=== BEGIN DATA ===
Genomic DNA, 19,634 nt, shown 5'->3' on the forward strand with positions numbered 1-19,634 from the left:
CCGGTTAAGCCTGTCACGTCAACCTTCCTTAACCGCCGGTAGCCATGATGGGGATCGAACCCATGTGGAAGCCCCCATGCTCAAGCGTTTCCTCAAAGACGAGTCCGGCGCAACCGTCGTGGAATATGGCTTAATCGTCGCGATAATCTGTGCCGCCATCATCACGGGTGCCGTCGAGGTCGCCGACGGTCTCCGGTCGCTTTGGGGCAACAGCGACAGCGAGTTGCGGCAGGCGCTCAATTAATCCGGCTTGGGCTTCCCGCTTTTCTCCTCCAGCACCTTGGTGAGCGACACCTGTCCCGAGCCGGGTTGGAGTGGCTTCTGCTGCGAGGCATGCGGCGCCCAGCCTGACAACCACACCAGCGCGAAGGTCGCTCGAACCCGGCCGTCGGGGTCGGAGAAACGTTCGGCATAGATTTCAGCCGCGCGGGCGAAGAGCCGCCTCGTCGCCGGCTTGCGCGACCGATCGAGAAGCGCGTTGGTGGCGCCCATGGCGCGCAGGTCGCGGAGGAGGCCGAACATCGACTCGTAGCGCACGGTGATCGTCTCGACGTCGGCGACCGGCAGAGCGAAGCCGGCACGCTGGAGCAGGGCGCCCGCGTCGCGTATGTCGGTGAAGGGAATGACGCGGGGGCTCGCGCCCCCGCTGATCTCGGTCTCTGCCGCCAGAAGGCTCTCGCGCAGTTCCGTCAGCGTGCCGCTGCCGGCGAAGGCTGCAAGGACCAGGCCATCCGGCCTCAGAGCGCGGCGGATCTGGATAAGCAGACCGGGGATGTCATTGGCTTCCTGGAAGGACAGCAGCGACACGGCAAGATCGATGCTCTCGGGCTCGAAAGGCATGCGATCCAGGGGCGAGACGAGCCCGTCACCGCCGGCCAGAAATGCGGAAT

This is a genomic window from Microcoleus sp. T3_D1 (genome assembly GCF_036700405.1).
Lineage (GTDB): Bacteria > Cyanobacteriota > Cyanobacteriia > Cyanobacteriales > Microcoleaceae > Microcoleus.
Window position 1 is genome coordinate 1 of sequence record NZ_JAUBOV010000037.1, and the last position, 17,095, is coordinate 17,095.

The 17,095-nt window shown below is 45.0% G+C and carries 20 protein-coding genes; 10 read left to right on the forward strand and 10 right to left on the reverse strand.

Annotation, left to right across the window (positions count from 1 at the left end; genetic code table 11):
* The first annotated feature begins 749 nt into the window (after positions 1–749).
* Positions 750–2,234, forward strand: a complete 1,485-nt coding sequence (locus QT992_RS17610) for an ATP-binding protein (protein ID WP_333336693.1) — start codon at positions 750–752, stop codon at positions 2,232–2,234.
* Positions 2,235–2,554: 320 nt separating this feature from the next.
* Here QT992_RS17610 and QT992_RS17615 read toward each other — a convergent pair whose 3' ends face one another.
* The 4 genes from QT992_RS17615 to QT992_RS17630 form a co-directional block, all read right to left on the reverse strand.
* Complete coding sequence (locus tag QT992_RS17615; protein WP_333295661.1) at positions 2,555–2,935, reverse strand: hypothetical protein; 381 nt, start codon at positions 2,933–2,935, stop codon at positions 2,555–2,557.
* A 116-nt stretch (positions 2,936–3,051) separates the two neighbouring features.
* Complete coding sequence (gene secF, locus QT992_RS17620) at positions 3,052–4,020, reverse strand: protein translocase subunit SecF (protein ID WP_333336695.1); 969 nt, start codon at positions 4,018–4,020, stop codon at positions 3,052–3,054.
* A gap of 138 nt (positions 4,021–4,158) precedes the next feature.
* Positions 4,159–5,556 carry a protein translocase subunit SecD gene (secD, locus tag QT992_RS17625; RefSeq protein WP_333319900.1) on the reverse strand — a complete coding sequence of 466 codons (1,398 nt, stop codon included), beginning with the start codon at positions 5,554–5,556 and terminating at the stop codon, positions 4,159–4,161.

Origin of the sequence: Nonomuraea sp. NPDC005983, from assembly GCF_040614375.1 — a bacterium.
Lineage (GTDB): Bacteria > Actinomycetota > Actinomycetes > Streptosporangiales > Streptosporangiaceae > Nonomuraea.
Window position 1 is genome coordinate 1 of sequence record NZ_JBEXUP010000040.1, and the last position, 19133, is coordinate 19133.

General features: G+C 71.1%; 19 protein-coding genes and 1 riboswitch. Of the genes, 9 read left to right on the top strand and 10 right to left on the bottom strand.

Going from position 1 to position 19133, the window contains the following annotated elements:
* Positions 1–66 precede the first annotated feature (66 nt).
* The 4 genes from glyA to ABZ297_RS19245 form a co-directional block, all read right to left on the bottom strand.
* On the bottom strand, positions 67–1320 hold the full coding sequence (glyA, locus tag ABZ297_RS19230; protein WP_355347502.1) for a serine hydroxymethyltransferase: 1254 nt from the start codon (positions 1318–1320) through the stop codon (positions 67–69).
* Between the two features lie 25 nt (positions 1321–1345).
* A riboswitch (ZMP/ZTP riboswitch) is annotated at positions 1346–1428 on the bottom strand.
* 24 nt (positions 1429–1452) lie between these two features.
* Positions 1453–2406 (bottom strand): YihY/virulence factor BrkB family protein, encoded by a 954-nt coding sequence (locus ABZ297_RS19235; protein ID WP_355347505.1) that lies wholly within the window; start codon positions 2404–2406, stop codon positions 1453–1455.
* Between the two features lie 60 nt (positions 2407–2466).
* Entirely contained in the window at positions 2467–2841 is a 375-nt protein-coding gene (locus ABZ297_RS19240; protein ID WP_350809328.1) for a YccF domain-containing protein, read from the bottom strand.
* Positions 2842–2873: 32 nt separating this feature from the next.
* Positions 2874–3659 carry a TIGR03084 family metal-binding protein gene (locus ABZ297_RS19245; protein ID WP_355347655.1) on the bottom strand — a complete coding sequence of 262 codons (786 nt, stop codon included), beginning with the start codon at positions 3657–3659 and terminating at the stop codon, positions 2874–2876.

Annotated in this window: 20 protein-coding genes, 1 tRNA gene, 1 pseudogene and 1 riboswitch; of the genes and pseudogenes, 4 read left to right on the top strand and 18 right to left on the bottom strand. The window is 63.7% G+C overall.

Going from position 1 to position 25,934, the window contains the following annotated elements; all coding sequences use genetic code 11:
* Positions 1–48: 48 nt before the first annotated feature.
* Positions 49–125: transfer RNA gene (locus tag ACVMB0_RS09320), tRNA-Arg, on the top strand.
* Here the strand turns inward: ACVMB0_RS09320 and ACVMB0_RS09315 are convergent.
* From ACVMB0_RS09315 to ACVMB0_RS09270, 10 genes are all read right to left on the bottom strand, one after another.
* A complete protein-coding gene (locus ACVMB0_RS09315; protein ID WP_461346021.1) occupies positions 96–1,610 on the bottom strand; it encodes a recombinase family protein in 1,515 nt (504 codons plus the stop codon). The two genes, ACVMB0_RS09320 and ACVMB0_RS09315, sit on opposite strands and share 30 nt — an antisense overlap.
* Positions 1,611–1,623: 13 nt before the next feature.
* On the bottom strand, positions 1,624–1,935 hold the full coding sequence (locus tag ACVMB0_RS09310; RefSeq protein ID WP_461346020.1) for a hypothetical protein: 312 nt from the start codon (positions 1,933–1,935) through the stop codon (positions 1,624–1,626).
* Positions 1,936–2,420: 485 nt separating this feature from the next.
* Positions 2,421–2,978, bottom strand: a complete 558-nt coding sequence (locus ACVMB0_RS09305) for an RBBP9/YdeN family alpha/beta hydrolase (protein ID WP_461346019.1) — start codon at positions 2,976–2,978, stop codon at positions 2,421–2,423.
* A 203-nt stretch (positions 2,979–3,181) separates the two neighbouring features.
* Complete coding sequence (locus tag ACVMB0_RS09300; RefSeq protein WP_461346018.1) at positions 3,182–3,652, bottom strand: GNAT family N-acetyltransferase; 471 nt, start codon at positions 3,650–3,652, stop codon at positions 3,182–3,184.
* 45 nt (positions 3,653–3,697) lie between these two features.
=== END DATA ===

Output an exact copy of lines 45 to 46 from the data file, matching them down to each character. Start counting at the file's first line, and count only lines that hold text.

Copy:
* A 203-nt stretch (positions 2,979–3,181) separates the two neighbouring features.
* Complete coding sequence (locus tag ACVMB0_RS09300; RefSeq protein WP_461346018.1) at positions 3,182–3,652, bottom strand: GNAT family N-acetyltransferase; 471 nt, start codon at positions 3,650–3,652, stop codon at positions 3,182–3,184.